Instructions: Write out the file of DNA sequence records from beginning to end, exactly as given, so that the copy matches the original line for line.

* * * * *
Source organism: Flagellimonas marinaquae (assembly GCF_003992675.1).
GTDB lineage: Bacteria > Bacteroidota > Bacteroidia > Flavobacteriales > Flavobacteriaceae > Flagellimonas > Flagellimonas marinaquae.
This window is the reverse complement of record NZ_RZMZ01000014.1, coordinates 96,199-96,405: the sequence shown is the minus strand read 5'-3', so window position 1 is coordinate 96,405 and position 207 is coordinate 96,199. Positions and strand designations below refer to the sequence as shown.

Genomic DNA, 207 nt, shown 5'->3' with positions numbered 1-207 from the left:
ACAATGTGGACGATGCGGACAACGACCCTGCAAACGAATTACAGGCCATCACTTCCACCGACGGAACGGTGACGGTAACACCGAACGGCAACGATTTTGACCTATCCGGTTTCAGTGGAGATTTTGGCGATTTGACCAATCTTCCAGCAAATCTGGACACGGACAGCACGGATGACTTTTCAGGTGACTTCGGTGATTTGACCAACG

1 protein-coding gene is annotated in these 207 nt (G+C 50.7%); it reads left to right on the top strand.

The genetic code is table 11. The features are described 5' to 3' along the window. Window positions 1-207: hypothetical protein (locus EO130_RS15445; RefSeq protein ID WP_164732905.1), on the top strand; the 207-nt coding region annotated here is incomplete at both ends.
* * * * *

Source organism: Flagellimonas marinaquae (assembly GCF_003992675.1).
GTDB lineage: Bacteria > Bacteroidota > Bacteroidia > Flavobacteriales > Flavobacteriaceae > Flagellimonas > Flagellimonas marinaquae.
This window is the reverse complement of record NZ_RZMZ01000014.1, coordinates 96,199-96,405: the sequence shown is the minus strand read 5'-3', so window position 1 is coordinate 96,405 and position 207 is coordinate 96,199. Positions and strand designations below refer to the sequence as shown.

Genomic DNA, 207 nt, shown 5'->3' with positions numbered 1-207 from the left:
ACAATGTGGACGATGCGGACAACGACCCTGCAAACGAATTACAGGCCATCACTTCCACCGACGGAACGGTGACGGTAACACCGAACGGCAACGATTTTGACCTATCCGGTTTCAGTGGAGATTTTGGCGATTTGACCAATCTTCCAGCAAATCTGGACACGGACAGCACGGATGACTTTTCAGGTGACTTCGGTGATTTGACCAACG

1 protein-coding gene is annotated in these 207 nt (G+C 50.7%); it reads left to right on the top strand.

The genetic code is table 11. The features are described 5' to 3' along the window. Window positions 1-207: hypothetical protein (locus EO130_RS15445; RefSeq protein ID WP_164732905.1), on the top strand; the 207-nt coding region annotated here is incomplete at both ends.